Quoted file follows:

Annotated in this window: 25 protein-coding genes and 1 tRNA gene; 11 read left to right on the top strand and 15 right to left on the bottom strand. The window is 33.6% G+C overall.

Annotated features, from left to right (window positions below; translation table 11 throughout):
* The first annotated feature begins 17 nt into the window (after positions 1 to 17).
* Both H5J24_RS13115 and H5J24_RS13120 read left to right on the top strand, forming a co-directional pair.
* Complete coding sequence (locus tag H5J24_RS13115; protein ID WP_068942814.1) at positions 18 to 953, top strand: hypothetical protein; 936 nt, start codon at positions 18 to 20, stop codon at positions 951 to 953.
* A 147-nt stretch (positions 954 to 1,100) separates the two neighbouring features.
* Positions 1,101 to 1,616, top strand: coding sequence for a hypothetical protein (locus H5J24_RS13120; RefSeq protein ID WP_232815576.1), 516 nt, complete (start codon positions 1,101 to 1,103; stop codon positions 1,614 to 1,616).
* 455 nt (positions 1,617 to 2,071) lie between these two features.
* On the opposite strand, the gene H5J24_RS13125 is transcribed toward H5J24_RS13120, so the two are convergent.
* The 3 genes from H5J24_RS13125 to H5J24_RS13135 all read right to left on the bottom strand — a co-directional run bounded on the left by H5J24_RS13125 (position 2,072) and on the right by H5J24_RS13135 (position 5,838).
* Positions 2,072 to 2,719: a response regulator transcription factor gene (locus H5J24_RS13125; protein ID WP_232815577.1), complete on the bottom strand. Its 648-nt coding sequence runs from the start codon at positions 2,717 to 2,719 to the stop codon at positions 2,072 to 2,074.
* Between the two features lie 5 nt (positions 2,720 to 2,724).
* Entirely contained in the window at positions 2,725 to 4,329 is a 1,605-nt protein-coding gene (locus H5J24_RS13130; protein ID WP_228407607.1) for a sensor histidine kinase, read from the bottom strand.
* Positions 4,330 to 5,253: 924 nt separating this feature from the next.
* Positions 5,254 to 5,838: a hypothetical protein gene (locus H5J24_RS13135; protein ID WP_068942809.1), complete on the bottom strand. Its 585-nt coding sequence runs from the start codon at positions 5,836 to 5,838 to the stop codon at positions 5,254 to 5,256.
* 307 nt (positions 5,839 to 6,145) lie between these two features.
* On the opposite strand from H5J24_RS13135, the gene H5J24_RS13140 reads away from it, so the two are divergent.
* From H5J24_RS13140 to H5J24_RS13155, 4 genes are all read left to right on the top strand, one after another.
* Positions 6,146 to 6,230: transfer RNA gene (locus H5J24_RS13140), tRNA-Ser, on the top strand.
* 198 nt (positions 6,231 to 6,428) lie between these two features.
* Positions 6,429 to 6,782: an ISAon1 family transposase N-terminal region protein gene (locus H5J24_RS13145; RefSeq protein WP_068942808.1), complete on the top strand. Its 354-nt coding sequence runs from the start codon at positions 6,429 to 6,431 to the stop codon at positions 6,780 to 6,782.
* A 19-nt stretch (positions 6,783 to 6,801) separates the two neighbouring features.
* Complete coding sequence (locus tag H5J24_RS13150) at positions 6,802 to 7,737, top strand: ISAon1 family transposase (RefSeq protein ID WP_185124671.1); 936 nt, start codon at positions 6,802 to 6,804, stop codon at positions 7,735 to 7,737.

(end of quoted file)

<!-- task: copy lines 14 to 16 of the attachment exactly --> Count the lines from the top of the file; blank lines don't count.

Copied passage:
* Positions 4,330 to 5,253: 924 nt separating this feature from the next.
* Positions 5,254 to 5,838: a hypothetical protein gene (locus H5J24_RS13135; protein ID WP_068942809.1), complete on the bottom strand. Its 585-nt coding sequence runs from the start codon at positions 5,836 to 5,838 to the stop codon at positions 5,254 to 5,256.
* 307 nt (positions 5,839 to 6,145) lie between these two features.